5. Quality over quantity – At this stage for Alyne, we have opted for highly competent business partners, rather than trying to work with as many organisations as possible. This allows us to spend sufficient time onboarding, training and promoting each, and to be sure that each parter is able to clearly communicate Alyne’s value proposition and our specialised technology.
  6. Target partner numbers (per region) – Think about how many partners would be ideal. You don’t want to “overcrowd” a market with too many, as this can result in tension with you and your partners – and between your partners. You also need to be able to give them the tools, support and energy they deserve, in order to equip the partnership with the best chance of success.
  7. Metrics for measuring success – How do you know if the partnership is working? It is important to decide on some key metrics to help you track whether the potential partnership is fruitful, both for your partner and for you. For sales-focused partnerships, a simple financial indicator might be the number and value of deals closed.
  8. Focus on your partner’s happiness – Partnerships are built on mutual benefits, however having said that, our experience has been that partnerships are ultimately more successful when you focus on putting your partners’ happiness and needs first. Openly ask your them questions like: What would you like to get out of this partnership? What incentivises you? How can we help to make you a happy? And be sure to address their requirements, answers and priorities.
  9. Promote your partners – At a minimum, publicise your collaborations on your website (Alyne’s partners are listed here). Additionally, depending on what your partner is interested in doing, you can also announce new partnerships on social media platforms like LinkedIn, host joint webinars, attend conferences together, or collaborate on white papers.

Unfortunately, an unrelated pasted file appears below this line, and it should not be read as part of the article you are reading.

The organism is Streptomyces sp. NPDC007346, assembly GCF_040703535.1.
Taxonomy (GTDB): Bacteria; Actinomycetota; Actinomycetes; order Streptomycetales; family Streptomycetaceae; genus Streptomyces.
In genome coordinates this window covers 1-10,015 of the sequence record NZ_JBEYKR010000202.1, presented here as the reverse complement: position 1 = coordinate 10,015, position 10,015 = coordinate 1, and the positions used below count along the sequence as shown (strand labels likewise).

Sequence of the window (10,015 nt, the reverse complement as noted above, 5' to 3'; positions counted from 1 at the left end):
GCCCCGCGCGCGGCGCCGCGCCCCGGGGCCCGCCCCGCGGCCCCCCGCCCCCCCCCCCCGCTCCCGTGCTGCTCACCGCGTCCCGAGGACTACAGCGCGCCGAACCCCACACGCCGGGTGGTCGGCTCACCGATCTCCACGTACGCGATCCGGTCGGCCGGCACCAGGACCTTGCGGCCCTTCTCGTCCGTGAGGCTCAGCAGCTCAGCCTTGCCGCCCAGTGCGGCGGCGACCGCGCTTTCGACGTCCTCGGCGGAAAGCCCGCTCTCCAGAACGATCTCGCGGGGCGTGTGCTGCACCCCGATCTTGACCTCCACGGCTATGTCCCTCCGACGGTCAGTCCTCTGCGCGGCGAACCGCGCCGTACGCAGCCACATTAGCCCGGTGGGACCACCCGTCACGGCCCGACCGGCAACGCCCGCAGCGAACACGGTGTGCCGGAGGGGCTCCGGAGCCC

10. Deal registration – When starting out, keep the system for deal registration simple (eg. an email from your partner registering a deal and making it clear in your Customer Relationship Management (CRM) tool that the deal is related to a specific partner). For sales partners, the focus should be on increasing deal numbers – a complex deal registration process may hinder this.
  11. Extension of Alyne – Ideally, your partners are a natural and seamless extension of your organisation and service. It helps to establish direct lines of communication between your partners and the different areas of your business. Set up a structured onboarding covering topics such as sales (we provide sales training, including a sales handbook covering the most important information for anyone promoting Alyne as a RegTech organisation); marketing (we make sure our partners have access to Alyne’s latest marketing collateral, including digital media materials like slide decks, white papers, infographics and demo videos); and customer success (including product training and user manuals). The access you provide depends on the type of partner, as well as their services and solutions offered.
  12. Partner account growth – We have noticed that some simple steps can be taken to help promote the growth of deals linked to partners. The two most effective practices have been:
  • Jointly setting achievable goals and tracking them through data analytics (eg. number of leads generated through the partnership per quarter – either by Alyne or the business partner)
  • Regular management meetings (at a minimum, monthly) with a defined agenda (eg. covering sales, marketing and product topics)

I have had a number of interesting conversations about these topics over the past year with other international SaaS companies (titles such as partnerships, alliances, business development, sales). It is surprising how many people contact you out of the blue on LinkedIn who would like to compare notes. It is also pleasantly surprising how helpful the tech community can be when you reach out yourself.